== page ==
by Paula Gallagher
A few years ago, I took a job at a large corporate institution. Their work environment was very formal and conservative, which felt strange and alienating to me. I was not very happy there and one morning, when I was feeling especially glum, I was greeted with a big smile and perky “good morning” by a rather strange man who worked there as an administrative assistant.
He was an odd-looking character, kind of long and lanky with bright red hair and a little cowlick that stuck straight up from the crown of his head. He always dressed in a brightly colored sports jacket with a white shirt, bow tie and suspenders holding up his pants that were just a few inches too short for his long legs. He had an ever-ready smile and subservient, eager-to-please manner that struck me as a bit over the top.
He also had a very quirky way of walking. With his head and torso tipped slightly off to one side, he lifted his knees and picked up his turned-out feet with each step in a purposeful manner as his forearms swung rhythmically from his elbows. The quality of his movement reminded me of a mechanical wind-up toy that was just slightly out of sync. I have to confess that I tried to avoid him most of the time, thinking to myself, “Oh no, here comes that weirdo.”
One morning, I paused as I entered the building. As I stood there, watching him walk his odd little walk across the main lobby of the building, I was suddenly struck with a bolt of insight. This guy is happy. There’s a twinkle in his eye and a sense of lightness and buoyancy in his step that he brings to all his actions. Not only is he happy, but he seems to actually enjoy his job—always friendly and cheerful in his offbeat manner. And here I am, with my perfect posture, miserable and making a judgment about him.
Then I remembered attending an Authentic Movement workshop with my teacher Aileen Crow, and heard her voice saying with delight, “I’m just fascinated with oddball movement.” With this shift in my awareness, I decided to try on his “oddball” way of walking and found that it cheered me up immediately. I tipped my torso, picked up my feet, and swinging my forearms from my elbows, I took off down the hallway to my office.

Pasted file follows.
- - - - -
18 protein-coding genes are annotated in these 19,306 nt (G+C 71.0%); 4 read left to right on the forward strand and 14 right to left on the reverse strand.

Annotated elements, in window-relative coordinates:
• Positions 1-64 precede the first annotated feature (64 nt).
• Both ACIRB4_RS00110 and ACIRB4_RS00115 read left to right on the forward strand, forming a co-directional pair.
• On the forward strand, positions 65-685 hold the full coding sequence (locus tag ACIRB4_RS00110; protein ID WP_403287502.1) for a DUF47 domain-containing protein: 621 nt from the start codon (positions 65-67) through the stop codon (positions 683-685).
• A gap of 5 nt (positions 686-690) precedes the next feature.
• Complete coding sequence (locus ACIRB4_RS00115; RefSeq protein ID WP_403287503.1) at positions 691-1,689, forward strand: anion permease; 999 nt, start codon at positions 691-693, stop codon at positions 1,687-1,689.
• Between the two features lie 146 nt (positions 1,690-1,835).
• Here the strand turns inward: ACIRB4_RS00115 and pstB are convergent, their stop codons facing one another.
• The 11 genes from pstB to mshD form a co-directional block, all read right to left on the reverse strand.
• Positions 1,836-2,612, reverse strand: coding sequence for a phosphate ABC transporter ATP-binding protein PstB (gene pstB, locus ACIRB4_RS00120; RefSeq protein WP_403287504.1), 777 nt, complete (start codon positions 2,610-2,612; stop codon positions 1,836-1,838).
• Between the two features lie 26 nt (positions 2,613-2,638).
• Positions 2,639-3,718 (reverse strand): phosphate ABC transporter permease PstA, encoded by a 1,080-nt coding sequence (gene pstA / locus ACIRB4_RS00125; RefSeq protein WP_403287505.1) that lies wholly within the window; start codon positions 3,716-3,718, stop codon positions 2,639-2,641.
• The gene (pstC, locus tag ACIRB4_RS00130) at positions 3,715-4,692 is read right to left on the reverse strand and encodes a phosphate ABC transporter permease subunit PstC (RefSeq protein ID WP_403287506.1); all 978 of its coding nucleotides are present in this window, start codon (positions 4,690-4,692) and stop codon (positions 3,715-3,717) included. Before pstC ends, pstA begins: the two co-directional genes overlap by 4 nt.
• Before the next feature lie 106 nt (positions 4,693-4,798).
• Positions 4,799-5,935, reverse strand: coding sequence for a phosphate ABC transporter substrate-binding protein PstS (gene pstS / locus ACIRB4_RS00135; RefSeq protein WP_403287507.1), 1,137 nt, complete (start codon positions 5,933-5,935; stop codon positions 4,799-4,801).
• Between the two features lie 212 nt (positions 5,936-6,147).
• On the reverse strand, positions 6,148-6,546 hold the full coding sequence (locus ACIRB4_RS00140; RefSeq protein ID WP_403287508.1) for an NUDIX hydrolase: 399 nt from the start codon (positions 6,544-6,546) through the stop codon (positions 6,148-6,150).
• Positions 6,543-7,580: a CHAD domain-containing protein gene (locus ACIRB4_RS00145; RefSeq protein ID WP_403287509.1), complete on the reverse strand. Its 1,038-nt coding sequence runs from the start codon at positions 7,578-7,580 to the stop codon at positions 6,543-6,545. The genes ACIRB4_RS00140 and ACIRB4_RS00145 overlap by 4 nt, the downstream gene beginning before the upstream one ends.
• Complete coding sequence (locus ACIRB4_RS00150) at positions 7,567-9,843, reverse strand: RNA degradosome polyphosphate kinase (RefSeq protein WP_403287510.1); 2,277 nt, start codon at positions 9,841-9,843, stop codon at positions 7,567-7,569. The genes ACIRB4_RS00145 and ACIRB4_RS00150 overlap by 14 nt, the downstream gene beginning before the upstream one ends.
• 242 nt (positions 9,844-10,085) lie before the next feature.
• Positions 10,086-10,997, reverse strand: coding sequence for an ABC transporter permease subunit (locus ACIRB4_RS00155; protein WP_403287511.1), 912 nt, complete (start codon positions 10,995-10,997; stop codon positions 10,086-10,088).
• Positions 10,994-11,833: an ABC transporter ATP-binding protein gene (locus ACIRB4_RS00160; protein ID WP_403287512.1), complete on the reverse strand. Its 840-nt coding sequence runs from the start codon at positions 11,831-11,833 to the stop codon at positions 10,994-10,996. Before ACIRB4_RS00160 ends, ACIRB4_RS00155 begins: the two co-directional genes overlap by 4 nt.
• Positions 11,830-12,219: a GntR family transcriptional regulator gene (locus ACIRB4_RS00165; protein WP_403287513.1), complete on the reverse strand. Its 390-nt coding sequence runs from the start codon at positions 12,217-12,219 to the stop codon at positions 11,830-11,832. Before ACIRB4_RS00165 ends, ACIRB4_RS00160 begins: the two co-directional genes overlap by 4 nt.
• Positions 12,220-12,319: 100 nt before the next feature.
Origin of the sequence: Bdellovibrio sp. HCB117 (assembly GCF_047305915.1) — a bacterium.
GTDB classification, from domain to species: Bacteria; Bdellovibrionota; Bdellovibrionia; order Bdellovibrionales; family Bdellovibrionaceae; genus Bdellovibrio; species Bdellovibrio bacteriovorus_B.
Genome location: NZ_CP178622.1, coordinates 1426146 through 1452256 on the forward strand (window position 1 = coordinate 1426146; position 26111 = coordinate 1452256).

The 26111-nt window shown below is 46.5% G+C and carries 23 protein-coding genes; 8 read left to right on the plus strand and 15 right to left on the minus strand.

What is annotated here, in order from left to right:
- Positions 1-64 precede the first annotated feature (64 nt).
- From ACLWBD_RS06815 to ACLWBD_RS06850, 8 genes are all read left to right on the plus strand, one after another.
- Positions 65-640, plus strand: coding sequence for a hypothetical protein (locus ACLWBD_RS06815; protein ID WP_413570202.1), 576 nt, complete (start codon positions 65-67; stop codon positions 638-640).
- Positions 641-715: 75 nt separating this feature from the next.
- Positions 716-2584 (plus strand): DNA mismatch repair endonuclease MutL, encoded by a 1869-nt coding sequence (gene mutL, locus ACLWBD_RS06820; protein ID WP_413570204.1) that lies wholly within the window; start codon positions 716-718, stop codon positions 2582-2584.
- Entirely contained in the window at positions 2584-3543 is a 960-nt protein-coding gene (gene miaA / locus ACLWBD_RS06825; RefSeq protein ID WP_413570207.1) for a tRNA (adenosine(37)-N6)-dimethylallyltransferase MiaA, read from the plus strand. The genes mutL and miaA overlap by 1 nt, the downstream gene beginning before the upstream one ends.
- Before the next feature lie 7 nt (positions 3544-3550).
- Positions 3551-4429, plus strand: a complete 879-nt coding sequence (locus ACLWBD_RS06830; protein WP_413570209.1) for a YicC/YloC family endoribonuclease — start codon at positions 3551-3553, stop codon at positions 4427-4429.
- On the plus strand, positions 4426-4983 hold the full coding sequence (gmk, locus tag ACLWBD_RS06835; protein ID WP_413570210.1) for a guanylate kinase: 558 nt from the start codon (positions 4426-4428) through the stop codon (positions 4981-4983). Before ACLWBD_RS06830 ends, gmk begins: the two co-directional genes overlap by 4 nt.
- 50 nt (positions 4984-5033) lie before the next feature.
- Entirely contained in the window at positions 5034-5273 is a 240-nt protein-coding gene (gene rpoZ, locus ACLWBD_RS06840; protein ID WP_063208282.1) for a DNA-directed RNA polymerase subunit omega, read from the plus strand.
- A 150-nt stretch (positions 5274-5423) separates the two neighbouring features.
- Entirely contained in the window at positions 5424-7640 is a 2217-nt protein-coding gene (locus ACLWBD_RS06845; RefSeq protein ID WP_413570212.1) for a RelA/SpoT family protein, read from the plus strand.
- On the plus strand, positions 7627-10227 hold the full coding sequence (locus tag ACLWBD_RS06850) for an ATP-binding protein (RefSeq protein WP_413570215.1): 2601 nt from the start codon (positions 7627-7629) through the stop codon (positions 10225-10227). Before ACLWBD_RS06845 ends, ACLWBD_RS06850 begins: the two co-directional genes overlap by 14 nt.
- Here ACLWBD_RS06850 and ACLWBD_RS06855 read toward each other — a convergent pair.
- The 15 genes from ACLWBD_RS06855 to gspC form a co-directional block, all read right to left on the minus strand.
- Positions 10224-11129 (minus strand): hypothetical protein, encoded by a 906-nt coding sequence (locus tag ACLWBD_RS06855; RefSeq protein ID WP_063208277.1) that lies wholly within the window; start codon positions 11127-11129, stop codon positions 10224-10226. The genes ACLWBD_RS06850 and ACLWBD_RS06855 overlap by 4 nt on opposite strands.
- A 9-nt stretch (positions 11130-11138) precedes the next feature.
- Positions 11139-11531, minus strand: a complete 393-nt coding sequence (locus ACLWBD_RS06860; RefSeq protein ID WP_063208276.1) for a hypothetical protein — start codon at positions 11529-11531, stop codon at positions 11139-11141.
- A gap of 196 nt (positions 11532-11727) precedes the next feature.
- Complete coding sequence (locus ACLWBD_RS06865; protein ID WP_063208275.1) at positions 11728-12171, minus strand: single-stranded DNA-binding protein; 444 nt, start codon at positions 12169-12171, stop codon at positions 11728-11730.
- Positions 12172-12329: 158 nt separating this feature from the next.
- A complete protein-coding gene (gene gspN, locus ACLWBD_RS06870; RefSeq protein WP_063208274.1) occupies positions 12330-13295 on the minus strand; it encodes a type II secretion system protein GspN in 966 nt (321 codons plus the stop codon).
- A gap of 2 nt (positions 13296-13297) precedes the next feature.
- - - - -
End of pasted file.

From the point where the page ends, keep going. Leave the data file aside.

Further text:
I discovered a great sense of freedom and rhythm in this movement pattern that not only lifted my spirits but altered my perception of myself in relationship to my job and work environment. I soon found myself smiling and saying “good morning” to people rather than passing them by. As I walked on, I started to connect with, and embrace, the oddball in myself; the gypsy dancer, the bohemian, the free spirit who has always lived outside the corporate box. Instead of feeling lost and alienated in my work environment, I felt liberated and free to be myself. It’s okay that I don’t “fit in” here. I don’t have to and I don’t really want to.
From that day on, I became absolutely fascinated with this peculiar fellow. I found his presence refreshing and uplifting and instead of avoiding him, I would seek him out. Whenever I found myself feeling dismal at work, I would start walking like him and find myself giggling and smiling from a place of genuine joy within.